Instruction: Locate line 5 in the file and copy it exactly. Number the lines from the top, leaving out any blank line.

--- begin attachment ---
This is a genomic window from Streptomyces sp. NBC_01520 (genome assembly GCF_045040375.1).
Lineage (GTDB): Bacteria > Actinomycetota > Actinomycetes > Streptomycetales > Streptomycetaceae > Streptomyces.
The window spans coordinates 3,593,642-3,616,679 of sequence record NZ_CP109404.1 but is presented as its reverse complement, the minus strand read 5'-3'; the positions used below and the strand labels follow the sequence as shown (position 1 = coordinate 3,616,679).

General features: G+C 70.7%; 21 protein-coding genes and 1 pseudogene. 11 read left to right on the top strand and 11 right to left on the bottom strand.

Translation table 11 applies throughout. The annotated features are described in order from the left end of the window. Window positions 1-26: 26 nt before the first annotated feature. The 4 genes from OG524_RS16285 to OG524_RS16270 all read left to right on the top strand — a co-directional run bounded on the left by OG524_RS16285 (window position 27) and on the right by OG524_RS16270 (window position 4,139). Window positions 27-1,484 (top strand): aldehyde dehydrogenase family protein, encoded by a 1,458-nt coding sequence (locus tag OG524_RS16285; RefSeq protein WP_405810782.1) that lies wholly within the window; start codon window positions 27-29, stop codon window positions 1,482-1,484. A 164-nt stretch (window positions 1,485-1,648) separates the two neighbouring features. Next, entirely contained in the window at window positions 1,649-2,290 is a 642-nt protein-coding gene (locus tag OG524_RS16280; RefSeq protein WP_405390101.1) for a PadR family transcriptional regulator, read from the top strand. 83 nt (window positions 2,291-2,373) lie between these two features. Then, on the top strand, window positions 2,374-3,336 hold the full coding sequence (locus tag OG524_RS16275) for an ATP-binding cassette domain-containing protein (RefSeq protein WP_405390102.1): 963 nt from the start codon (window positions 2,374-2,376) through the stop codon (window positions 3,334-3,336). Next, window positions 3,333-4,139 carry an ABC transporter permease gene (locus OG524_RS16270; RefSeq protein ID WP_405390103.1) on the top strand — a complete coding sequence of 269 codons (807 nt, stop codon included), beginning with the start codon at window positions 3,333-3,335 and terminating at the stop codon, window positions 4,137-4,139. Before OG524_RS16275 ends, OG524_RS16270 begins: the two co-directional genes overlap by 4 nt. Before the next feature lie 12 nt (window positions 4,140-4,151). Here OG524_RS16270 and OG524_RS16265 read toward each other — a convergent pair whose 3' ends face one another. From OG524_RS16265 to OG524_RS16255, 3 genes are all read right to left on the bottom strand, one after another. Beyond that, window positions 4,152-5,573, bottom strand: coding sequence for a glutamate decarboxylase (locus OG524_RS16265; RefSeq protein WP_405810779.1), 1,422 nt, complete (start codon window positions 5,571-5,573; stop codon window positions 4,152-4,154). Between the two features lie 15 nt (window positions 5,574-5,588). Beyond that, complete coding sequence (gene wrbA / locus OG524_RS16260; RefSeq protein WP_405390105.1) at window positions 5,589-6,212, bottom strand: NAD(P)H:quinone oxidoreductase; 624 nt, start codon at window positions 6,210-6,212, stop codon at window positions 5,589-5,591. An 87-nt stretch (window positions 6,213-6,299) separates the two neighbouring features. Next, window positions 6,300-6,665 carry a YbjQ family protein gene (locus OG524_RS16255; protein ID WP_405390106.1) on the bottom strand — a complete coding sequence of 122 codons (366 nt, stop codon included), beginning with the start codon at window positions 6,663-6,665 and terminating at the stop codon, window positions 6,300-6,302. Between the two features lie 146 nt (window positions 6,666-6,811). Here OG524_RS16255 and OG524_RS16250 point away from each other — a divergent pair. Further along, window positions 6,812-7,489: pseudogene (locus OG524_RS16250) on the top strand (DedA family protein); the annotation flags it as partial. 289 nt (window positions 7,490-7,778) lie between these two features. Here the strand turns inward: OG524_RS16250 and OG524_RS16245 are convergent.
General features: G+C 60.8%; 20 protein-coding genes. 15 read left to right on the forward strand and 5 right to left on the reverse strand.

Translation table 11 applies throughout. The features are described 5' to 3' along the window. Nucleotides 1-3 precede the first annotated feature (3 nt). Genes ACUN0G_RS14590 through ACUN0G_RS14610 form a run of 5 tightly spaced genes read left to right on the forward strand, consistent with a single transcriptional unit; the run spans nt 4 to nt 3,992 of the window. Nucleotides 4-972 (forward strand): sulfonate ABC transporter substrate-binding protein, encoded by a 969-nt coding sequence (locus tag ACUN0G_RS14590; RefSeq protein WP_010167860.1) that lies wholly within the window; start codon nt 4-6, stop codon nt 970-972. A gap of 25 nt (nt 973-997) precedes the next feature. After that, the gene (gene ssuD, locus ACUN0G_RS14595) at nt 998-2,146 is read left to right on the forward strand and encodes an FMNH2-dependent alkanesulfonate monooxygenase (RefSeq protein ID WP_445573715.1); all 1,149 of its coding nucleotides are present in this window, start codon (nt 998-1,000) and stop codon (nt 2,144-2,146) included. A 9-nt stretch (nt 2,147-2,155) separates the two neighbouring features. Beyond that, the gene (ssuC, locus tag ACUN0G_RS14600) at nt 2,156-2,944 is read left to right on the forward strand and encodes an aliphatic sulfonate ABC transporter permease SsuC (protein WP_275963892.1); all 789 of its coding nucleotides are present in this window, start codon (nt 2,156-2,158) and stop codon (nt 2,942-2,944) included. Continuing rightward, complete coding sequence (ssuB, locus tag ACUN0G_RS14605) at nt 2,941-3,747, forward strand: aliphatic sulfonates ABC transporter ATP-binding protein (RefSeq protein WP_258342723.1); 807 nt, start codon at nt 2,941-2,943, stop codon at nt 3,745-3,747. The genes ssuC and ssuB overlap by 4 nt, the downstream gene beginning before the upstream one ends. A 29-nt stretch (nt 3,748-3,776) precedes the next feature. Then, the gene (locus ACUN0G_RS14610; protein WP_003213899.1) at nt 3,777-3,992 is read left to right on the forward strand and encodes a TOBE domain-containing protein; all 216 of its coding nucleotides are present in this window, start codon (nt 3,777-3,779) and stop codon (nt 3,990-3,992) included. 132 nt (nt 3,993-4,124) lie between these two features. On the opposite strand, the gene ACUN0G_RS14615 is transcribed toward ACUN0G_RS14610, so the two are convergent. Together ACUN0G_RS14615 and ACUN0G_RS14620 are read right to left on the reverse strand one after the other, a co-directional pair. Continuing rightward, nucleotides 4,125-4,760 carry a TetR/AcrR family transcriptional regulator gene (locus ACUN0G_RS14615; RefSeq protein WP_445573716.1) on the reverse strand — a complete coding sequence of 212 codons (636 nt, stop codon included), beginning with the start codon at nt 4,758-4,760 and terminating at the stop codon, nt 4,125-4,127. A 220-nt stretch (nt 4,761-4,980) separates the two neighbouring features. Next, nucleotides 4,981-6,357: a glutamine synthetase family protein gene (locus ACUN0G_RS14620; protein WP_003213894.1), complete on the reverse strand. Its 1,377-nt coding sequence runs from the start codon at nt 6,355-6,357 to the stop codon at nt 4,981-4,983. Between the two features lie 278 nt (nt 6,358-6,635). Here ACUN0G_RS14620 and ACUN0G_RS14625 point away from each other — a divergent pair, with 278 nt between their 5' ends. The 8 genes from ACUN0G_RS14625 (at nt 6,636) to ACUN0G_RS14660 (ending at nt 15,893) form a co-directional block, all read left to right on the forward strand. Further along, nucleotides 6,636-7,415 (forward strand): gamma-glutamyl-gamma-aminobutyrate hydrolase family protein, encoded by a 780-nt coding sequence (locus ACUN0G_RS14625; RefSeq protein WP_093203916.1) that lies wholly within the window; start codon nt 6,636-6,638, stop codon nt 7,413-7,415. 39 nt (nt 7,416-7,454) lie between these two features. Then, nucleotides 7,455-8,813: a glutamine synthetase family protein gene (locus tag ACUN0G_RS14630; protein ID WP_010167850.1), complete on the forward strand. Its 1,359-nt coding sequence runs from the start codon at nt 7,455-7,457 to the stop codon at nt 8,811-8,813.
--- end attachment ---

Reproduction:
Translation table 11 applies throughout. The annotated features are described in order from the left end of the window. Window positions 1-26: 26 nt before the first annotated feature. The 4 genes from OG524_RS16285 to OG524_RS16270 all read left to right on the top strand — a co-directional run bounded on the left by OG524_RS16285 (window position 27) and on the right by OG524_RS16270 (window position 4,139). Window positions 27-1,484 (top strand): aldehyde dehydrogenase family protein, encoded by a 1,458-nt coding sequence (locus tag OG524_RS16285; RefSeq protein WP_405810782.1) that lies wholly within the window; start codon window positions 27-29, stop codon window positions 1,482-1,484. A 164-nt stretch (window positions 1,485-1,648) separates the two neighbouring features. Next, entirely contained in the window at window positions 1,649-2,290 is a 642-nt protein-coding gene (locus tag OG524_RS16280; RefSeq protein WP_405390101.1) for a PadR family transcriptional regulator, read from the top strand. 83 nt (window positions 2,291-2,373) lie between these two features. Then, on the top strand, window positions 2,374-3,336 hold the full coding sequence (locus tag OG524_RS16275) for an ATP-binding cassette domain-containing protein (RefSeq protein WP_405390102.1): 963 nt from the start codon (window positions 2,374-2,376) through the stop codon (window positions 3,334-3,336). Next, window positions 3,333-4,139 carry an ABC transporter permease gene (locus OG524_RS16270; RefSeq protein ID WP_405390103.1) on the top strand — a complete coding sequence of 269 codons (807 nt, stop codon included), beginning with the start codon at window positions 3,333-3,335 and terminating at the stop codon, window positions 4,137-4,139. Before OG524_RS16275 ends, OG524_RS16270 begins: the two co-directional genes overlap by 4 nt. Before the next feature lie 12 nt (window positions 4,140-4,151). Here OG524_RS16270 and OG524_RS16265 read toward each other — a convergent pair whose 3' ends face one another. From OG524_RS16265 to OG524_RS16255, 3 genes are all read right to left on the bottom strand, one after another. Beyond that, window positions 4,152-5,573, bottom strand: coding sequence for a glutamate decarboxylase (locus OG524_RS16265; RefSeq protein WP_405810779.1), 1,422 nt, complete (start codon window positions 5,571-5,573; stop codon window positions 4,152-4,154). Between the two features lie 15 nt (window positions 5,574-5,588). Beyond that, complete coding sequence (gene wrbA / locus OG524_RS16260; RefSeq protein WP_405390105.1) at window positions 5,589-6,212, bottom strand: NAD(P)H:quinone oxidoreductase; 624 nt, start codon at window positions 6,210-6,212, stop codon at window positions 5,589-5,591. An 87-nt stretch (window positions 6,213-6,299) separates the two neighbouring features. Next, window positions 6,300-6,665 carry a YbjQ family protein gene (locus OG524_RS16255; protein ID WP_405390106.1) on the bottom strand — a complete coding sequence of 122 codons (366 nt, stop codon included), beginning with the start codon at window positions 6,663-6,665 and terminating at the stop codon, window positions 6,300-6,302. Between the two features lie 146 nt (window positions 6,666-6,811). Here OG524_RS16255 and OG524_RS16250 point away from each other — a divergent pair. Further along, window positions 6,812-7,489: pseudogene (locus OG524_RS16250) on the top strand (DedA family protein); the annotation flags it as partial. 289 nt (window positions 7,490-7,778) lie between these two features. Here the strand turns inward: OG524_RS16250 and OG524_RS16245 are convergent.